At the same time, however, there was also a distinctive undercurrent that as the housing market foundered over the last half-decade, the world of communications and technology continued to evolve and transform many of its own major players.
What this means to the industry is that as the potential demand for new homes improves, not only will marketers have to become even more expert at digital initiatives such as Facebook, Twitter, YouTube and Instagram, but re-engage homebuyers to convince them of the benefits of new over existing homes.
In the aggregate, market share certainly adds up, with each percentage point adding up to $8 billion in annual revenue. BHI contends that if builders could capture two-thirds of those buyers who prefer new homes and one-third of the ‘agnostics,’ market share could more than triple to 25%.
While many builders would lay the blame of today’s relatively poor capture rate on a weak economy, high unemployment and tighter lending standards, BHI’s Tim Costello would argue that the primary problem is actually how most builders market their products. To make his point during a brief presentation in Las Vegas, he showed a series of actual billboard and display ads that focused only on price or payment while ignoring those features which make new homes preferable to existing ones, such as lower energy costs, better floor plans, quality of construction and a warranty.
To address this issue, BHI is preparing a series of sample marketing materials in collaboration with GSD&M Advertising and public relations firm Edelman – at no cost -- which can be customized for a builder based on specific market needs. Like the “Got Milk?” ads which became part of popular culture starting in the early 1990s, the idea for this three-year campaign is to reinvest in the entire industry in order to drive new sales for all builders.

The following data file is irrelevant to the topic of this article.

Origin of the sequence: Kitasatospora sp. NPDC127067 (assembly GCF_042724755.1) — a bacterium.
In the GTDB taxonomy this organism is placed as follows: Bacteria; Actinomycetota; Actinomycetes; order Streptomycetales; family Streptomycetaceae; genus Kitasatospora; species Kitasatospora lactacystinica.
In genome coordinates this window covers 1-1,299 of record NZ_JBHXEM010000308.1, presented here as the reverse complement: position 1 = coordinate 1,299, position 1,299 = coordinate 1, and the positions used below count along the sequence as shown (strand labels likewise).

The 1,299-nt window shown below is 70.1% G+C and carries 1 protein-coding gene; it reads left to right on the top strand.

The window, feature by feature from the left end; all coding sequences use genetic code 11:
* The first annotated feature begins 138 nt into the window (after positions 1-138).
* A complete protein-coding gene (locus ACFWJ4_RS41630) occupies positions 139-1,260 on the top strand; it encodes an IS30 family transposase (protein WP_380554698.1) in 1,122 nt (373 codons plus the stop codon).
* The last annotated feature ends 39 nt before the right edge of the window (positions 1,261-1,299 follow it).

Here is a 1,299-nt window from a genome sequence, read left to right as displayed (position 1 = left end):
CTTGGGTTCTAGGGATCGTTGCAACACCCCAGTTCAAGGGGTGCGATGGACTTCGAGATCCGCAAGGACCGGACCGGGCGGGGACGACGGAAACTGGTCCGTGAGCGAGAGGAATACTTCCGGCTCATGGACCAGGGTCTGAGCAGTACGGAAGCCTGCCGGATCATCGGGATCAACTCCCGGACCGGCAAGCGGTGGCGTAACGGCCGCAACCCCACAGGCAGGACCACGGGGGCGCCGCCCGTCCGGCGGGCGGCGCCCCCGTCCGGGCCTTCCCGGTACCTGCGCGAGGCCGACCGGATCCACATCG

By changing the nomenclature from “resale” to “used home,” the campaign also hopes to plant the preference for a new home in a consumer’s mind today even through a ‘trigger event’ such as getting married, a new child or a relocation may be years off. Then, when the fateful day comes, the fact that a used home can force compromises on unsuspecting buyers such as inflexible designs, higher energy costs or unexpected repair and maintenance bills may be foremost in their minds.
For BHI, this is a brilliant marketing strategy for its own suite of marketing services by leveraging its unique niche in the marketplace, its comprehensive industry connections and 13 years of experience. As the market continues to improve, I’m sure that BHI expects smaller and up-and-coming builders to turn to them for many of their marketing needs as opposed to beefing up internal operations or hiring local advertising and public relations advisors. Of course, whether or not that’s a game changer for the industry itself remains to be seen.
I’ve long argued that when certain builders only offer commission splits to outside agents when times are bad and ignore them when sales are booming, that only serves to damage any long-term relationships; agents feel used, and who could blame them?
When I worked for a builder with operations in Arizona – a market in which outside agents were a key factor in driving sales – I came up with a loyalty program in which the ‘prizes’ got increasingly generous with each new sale. By actively and consistently partnering with the resale community, builders could thus encourage outside agents to also start promoting the benefits of new over used homes.